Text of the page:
Monday, March 3, 2014

Skeptical Theism: A Few Thoughts

Skeptical theism is view that we are not in a position to know god's reasons for acting or refraining from acting in particular situations. It is often invoked in response to the problem of evil, whereby it is argued that god has morally sufficient reasons for permitting or allowing moral evil or even causing suffering, but we are not in a position to know why.

There are several problems that many atheists have brought up to the skeptical theistic position. For example, if we are in no position to tell why god has allowed evil and suffering, then if someone were to see a person suffering, it's possible for one to reason that it's all part of god's plan that in the end will make sense and that they should not interfere. This, as we can imagine, could lead to indifference toward's human moral evil and suffering. Why should I stop a murderer, or help prevent suffering, if god is using it as a means to an end? The skeptical theist who says that we should never think in these terms, or that the purpose of the other person's plight was to motivate you to help or prevent it, presumes to know what god wants us to do in a particular situation, which is inconsistent with skeptical theism.

So why should we prevent suffering and evil? Wouldn't this thwart god's plan to draw people closer to him? And if we are to prevent suffering, as some theists argue we have a duty to do, it seems to have a long term affect of secularizing the population and increasing the number of atheists and agnostics. A look around the world at the richest and most advanced countries with the highest standards of living shows a correlation with decreased religious belief and worship. This further supports the view that if we grant the skeptical theistic approach, it could be argued that we are not in the position to know we have the duty to prevent suffering in particular instances; it could be part of god's plan.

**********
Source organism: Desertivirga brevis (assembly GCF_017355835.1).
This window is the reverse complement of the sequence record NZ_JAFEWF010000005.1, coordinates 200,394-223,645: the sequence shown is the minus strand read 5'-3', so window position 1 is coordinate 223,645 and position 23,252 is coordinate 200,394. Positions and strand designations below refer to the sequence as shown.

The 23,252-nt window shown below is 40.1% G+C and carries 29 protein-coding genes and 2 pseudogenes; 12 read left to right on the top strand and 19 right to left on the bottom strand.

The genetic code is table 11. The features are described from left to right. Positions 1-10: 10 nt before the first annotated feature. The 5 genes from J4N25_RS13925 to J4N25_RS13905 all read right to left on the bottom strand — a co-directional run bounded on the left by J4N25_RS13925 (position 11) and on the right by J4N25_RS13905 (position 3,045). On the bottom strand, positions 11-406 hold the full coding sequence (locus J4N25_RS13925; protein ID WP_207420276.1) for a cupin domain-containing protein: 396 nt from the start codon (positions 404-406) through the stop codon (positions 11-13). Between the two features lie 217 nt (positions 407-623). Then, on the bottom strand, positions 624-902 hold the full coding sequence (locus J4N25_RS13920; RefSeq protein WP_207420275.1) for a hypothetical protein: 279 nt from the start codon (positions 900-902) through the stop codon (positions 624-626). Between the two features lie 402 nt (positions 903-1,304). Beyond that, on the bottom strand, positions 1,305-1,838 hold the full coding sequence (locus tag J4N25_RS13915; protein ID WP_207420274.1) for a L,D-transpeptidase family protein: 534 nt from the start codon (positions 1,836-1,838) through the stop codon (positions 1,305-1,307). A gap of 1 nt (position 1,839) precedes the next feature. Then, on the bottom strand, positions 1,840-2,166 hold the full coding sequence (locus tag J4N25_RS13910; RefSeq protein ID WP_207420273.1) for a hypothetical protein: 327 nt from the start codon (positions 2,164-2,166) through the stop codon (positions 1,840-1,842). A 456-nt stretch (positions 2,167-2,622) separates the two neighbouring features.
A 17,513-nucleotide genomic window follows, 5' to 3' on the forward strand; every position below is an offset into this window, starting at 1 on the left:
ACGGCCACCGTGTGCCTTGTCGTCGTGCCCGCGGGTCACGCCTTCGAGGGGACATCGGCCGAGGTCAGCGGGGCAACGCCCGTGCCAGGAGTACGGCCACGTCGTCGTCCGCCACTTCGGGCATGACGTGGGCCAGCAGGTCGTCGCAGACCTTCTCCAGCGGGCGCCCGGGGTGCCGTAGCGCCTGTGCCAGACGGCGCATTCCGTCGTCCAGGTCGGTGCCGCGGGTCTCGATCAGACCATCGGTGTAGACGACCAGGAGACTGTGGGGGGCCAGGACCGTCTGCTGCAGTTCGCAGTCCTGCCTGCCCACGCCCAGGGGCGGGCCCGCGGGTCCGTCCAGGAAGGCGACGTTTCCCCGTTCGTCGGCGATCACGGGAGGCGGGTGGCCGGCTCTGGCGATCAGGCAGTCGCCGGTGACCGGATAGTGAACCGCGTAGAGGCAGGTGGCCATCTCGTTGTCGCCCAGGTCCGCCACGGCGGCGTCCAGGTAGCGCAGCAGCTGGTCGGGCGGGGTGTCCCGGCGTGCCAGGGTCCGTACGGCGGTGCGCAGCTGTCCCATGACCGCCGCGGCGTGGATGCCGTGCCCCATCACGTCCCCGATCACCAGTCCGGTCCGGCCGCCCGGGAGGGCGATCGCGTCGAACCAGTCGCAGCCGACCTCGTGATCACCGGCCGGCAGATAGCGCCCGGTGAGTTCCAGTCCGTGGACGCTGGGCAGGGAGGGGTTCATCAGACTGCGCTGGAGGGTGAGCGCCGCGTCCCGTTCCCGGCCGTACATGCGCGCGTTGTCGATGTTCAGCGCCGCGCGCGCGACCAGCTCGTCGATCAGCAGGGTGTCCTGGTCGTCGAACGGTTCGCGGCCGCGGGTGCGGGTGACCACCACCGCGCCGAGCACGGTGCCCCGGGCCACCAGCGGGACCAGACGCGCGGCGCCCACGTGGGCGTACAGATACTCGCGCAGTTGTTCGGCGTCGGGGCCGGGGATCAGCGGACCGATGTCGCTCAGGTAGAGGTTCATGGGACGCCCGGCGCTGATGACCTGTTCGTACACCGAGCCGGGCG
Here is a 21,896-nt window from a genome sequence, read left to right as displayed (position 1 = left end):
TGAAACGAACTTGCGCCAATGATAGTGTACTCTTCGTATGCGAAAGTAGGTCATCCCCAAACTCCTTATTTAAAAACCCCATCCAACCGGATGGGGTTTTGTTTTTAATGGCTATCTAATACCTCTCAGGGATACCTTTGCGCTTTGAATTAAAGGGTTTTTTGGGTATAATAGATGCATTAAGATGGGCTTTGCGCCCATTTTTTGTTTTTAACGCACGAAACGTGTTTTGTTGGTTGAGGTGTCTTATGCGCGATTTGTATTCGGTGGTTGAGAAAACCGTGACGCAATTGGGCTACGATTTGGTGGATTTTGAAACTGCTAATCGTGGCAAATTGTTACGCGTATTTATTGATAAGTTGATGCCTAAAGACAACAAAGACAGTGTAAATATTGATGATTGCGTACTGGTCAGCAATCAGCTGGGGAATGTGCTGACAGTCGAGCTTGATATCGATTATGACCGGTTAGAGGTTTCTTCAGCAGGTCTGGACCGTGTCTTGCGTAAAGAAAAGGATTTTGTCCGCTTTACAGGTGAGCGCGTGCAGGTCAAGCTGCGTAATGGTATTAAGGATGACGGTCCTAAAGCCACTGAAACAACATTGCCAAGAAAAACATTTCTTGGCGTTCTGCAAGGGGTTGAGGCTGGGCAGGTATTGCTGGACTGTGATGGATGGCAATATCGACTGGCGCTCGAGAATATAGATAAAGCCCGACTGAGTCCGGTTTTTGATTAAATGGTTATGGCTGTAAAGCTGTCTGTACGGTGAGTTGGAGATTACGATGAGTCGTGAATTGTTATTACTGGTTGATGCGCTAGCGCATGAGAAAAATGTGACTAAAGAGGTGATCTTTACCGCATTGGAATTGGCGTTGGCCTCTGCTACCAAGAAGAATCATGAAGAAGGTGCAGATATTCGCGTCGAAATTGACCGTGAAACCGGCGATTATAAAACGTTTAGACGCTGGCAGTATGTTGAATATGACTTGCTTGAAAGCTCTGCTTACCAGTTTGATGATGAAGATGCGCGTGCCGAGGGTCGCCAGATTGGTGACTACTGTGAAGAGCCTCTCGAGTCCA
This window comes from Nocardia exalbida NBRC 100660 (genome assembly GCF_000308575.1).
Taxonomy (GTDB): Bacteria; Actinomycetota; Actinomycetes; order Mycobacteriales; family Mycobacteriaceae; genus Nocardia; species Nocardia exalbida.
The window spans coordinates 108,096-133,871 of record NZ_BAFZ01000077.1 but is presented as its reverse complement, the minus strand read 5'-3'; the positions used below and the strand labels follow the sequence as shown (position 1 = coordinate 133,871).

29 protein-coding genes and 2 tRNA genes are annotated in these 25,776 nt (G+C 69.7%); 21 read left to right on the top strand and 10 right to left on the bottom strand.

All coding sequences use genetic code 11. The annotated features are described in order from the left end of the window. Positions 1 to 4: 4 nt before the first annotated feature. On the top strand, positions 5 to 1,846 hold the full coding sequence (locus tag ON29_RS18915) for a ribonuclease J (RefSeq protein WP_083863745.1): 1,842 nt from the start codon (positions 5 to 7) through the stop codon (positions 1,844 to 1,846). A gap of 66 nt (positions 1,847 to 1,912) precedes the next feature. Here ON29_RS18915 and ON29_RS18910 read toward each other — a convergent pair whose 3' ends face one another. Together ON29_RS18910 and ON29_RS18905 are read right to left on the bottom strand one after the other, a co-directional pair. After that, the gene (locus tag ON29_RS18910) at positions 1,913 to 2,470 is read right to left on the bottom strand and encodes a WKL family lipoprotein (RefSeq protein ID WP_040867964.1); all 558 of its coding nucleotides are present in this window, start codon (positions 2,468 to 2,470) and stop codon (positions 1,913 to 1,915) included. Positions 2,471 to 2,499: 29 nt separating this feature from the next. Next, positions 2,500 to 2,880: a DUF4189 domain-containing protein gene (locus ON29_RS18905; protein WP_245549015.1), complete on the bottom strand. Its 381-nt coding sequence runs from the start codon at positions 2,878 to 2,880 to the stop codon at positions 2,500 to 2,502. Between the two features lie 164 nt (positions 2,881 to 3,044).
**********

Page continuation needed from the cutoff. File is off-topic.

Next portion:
It looks like this:

Skeptical Theist: God uses/allows suffering and evil to draw people closer to him.

Atheist: Then we shouldn't prevent suffering and evil.

Skeptical Theist: Oh no we should. It is a duty from god.

Atheist: Then it thwarts god's plan. And if we prevent it, it will help turn people away from god.

Skeptical Theist: God uses you to prevent the evil and suffering he allowed.

Atheist: It doesn't make sense. God uses suffering to draw people towards him, and that's his plan, but when I prevent the suffering, his plan is to inspire me to prevent it? It's as if god's plan changes on the fly.

Since suffering is the one of the most common reasons why people turn away from god, I'm not sure it even makes sense for the theist to argue that god uses suffering to drawn people towards him. I personally think skeptical theism is a one-size-fits-all excuse out of any situation or fact inconvenient to theism. The theist doesn't have to justify it with any data. All they have to do is insist that god has morally sufficient reasons for doing or allowing what he does. This is partly why I developed my evolutionary argument against god. It circumvents the usual skeptical theistic approach to human moral evil and suffering.

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